Danny Graham’s unbeaten home-bred Anna’s Lucky Star (Kyle Wilfong), seeking her seventh in a row, will no doubt he the heavy public’s choice in the ninth race Violet Trot however the tenth race Violet Pace doesn’t have a clear-cut prerace favorite.
Take your pick between Princess Sage (Freddie Patton Jr.), Razzleme Dazzleme (Kyle Husted), My Kind Of Dance (Casey Leonard) and Dee Tumbleweed (Cornelius Cavett) as far as the post-time favorite. All have the credentials.
And don’t be shocked in a longshot like Filly Forty (Jamaica Patton), C Far (Gary Rath), Send For Me (Tim Curtin, San Antonio Rose (Pat Curtin), Hope Hotspur (Mike Oosting) and Dandy’s Dududidudu (Todd Warren) pull off an upset. It’s happen before and it’ll happen again.

 Princess Sage (Freddie Patton Jr.) captured the Incredible Tillie Final of Hawthorne's Night of Champions. (Four Footed Photo)

Princess Sage (Freddie Patton Jr.) captured the Incredible Tillie Final of Hawthorne’s Night of Champions. (Four Footed Photo)

An interesting twist to the Violet showdown is that Incredible Tillie champion Princess Sage and Du Quoin’s Director Award victor Dee Tumbleweed are not only both trained by Freddie Patton Jr. but there’s the family bragging rights on the line tonight.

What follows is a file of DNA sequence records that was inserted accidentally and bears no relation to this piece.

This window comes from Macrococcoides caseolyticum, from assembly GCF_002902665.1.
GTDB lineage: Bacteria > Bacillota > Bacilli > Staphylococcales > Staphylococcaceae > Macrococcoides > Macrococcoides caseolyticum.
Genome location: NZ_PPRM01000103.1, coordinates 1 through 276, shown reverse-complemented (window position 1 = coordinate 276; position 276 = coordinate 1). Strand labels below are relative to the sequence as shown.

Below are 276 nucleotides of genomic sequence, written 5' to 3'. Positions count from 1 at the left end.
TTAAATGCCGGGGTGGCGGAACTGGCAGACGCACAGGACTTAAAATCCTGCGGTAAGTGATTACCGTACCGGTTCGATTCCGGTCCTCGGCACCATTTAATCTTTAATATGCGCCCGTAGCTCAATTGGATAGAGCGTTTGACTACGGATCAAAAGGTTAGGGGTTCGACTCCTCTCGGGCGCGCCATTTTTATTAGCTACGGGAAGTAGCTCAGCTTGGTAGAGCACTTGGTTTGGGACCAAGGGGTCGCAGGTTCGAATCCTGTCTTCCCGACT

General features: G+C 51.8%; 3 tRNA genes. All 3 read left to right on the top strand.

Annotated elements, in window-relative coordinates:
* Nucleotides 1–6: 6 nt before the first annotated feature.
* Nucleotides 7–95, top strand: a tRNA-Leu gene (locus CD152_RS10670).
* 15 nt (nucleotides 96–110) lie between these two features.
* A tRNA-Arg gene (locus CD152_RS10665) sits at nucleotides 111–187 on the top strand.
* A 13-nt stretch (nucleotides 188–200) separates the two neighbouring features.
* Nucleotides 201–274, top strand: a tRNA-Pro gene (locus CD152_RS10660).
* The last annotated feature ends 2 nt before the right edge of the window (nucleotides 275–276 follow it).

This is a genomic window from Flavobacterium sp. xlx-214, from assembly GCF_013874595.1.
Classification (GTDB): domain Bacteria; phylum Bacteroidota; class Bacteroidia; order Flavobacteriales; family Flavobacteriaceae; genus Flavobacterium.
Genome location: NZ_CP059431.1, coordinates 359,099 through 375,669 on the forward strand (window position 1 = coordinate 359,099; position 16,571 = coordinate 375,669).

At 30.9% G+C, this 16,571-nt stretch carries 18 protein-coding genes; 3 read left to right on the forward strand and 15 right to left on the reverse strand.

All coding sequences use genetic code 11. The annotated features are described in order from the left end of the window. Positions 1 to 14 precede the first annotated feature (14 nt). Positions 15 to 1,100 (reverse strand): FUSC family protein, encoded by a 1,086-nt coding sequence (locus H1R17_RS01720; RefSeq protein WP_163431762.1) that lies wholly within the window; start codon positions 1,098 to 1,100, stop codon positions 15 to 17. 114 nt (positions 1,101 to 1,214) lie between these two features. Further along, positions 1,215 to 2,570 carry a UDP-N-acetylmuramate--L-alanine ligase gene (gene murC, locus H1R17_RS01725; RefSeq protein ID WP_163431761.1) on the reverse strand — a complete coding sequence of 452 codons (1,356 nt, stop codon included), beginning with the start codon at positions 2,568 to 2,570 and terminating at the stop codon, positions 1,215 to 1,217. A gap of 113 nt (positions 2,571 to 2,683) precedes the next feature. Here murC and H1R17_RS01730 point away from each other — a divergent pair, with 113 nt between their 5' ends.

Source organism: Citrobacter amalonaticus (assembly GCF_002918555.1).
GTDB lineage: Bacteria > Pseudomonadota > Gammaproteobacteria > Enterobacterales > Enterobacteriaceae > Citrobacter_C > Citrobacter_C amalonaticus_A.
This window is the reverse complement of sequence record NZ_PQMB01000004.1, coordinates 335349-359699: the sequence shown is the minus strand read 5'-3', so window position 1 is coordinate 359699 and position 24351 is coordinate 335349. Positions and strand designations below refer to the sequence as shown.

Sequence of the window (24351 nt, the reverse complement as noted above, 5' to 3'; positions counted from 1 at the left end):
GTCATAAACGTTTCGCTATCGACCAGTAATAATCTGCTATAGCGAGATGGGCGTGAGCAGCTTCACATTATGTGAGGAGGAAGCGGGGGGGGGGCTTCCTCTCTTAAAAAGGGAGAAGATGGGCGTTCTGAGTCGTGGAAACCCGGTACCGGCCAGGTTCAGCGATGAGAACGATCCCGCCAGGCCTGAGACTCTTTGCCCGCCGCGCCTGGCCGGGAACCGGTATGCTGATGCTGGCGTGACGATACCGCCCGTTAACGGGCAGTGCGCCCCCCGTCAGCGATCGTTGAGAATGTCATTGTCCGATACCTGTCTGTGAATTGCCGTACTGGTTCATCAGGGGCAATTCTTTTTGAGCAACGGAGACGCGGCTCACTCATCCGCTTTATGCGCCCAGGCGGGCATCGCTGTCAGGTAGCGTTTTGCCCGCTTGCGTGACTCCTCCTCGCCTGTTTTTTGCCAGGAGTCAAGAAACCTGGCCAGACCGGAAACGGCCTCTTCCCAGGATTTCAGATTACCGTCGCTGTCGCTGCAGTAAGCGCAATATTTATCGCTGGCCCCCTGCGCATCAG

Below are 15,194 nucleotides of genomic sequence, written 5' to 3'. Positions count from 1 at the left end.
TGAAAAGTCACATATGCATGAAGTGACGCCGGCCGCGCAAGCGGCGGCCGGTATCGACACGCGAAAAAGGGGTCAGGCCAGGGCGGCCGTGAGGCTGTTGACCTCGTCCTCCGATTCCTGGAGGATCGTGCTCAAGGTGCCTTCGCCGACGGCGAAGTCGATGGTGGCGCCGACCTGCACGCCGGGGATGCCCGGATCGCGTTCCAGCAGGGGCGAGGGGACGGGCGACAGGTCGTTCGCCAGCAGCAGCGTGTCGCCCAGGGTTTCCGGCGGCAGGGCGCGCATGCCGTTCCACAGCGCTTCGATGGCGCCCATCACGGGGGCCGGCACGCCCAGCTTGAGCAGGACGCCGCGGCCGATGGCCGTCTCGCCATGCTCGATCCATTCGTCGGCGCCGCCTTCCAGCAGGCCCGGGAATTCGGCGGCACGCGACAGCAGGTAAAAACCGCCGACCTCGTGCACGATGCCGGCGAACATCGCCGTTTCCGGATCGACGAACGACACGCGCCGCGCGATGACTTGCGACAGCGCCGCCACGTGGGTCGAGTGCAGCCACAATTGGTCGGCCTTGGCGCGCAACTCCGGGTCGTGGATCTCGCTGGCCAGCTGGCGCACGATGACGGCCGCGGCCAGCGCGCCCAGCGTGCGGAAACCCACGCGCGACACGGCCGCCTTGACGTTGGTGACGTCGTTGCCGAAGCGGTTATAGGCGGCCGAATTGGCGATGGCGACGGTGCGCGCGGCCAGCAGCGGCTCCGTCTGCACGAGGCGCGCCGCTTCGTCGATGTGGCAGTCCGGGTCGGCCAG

“Cornelius is not only by second trainer, he’s also my son,” said Freddie who had been racing on the County Fair Circuit over 15 years. ”I’ve taught him everything he knows.”
While Dee Tumbleweed is basically a stone-closer Princess Sage is versatile and comes into the Violet Pace showdown in peak form for Freddie who owns the filly in partnership with Kelli Jo Bell of Windsor, Illinois.
The Sagebrush filly captured her elimination last week by more than four lengths in 1:55 flat and nine nights earlier took the Incredible Tillie Final in easy fashion, too, drawing away by almost two lengths in 1:55.3.
 Violet Trot contender Dee Tumbleweed (Cornelus Cavett) proved best at Du Quoin in the Director Awards Final. (Four Footed photo).

Violet Trot contender Dee Tumbleweed (Cornelus Cavett) proved best at Du Quoin in the Director Awards Final. (Four Footed photo).